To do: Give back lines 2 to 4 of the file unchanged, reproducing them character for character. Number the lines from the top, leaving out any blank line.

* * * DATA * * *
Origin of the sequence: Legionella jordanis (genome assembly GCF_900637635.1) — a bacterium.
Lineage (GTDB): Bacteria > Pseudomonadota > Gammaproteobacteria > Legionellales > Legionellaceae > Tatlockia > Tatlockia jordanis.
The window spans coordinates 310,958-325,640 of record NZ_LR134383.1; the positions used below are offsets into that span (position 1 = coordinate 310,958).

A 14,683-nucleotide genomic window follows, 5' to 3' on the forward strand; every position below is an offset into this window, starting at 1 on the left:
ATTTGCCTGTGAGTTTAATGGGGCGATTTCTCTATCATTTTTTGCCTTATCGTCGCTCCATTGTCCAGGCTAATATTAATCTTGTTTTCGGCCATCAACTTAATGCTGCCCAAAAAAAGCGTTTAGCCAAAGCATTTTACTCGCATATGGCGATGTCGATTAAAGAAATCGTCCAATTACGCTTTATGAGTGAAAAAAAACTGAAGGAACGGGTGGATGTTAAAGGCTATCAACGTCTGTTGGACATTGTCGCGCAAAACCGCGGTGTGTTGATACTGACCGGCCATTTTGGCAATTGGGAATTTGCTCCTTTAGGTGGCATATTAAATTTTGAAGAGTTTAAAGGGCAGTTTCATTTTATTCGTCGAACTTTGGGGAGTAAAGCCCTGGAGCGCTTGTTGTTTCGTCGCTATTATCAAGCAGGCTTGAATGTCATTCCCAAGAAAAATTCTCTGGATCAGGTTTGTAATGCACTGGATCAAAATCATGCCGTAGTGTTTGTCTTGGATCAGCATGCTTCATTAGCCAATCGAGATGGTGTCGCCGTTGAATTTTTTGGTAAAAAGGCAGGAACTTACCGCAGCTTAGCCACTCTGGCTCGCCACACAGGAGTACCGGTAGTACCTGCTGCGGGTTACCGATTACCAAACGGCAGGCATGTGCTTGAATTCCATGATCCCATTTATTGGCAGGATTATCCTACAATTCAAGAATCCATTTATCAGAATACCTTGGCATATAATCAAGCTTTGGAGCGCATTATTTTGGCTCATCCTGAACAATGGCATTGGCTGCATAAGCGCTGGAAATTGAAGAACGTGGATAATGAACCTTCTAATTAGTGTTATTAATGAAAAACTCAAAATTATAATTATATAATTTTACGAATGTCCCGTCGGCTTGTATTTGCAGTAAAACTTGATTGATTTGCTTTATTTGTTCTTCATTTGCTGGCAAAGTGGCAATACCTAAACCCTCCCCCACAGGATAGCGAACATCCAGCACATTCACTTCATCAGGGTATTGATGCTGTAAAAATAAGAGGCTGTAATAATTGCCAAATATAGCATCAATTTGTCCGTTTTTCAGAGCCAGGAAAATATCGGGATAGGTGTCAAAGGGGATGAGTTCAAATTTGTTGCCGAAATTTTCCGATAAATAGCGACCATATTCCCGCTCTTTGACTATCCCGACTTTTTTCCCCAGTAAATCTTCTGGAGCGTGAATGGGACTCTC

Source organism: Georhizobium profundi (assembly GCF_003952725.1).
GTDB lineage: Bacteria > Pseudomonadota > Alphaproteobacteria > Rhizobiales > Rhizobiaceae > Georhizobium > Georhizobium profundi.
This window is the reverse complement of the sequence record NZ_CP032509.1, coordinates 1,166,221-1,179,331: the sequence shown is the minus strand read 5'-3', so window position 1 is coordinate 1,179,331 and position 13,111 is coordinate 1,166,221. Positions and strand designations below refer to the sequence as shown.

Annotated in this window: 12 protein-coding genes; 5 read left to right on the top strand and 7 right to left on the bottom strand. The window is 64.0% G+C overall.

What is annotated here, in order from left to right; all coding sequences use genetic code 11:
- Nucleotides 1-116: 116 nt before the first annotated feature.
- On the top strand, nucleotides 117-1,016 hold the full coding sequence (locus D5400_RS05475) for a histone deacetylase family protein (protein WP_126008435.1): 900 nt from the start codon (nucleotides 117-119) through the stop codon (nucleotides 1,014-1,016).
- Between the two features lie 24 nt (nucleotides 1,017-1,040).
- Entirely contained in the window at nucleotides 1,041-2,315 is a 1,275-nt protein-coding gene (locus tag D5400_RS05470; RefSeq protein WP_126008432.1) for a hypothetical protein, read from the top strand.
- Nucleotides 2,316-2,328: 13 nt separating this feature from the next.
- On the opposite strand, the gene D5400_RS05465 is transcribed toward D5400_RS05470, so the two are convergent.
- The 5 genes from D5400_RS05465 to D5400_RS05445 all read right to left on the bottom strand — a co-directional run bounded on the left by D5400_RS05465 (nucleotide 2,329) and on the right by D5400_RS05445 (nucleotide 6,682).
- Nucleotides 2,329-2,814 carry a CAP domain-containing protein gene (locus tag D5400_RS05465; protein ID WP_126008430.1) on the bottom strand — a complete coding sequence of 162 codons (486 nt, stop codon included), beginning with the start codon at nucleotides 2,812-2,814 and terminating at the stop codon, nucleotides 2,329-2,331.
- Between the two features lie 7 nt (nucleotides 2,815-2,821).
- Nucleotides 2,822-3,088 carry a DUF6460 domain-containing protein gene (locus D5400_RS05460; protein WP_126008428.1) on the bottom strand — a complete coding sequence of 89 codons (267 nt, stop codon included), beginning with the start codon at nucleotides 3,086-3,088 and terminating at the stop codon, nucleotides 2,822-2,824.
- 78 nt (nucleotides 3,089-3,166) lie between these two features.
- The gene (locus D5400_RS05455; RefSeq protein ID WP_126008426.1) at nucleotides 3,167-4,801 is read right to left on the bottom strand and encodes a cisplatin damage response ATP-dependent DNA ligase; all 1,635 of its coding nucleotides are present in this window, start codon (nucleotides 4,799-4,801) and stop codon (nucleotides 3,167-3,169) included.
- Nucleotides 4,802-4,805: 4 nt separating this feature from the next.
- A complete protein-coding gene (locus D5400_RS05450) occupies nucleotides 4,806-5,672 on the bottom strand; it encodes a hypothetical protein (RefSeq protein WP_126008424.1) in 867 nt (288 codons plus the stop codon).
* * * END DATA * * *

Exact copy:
Lineage (GTDB): Bacteria > Pseudomonadota > Gammaproteobacteria > Legionellales > Legionellaceae > Tatlockia > Tatlockia jordanis.
The window spans coordinates 310,958-325,640 of record NZ_LR134383.1; the positions used below are offsets into that span (position 1 = coordinate 310,958).

A 14,683-nucleotide genomic window follows, 5' to 3' on the forward strand; every position below is an offset into this window, starting at 1 on the left: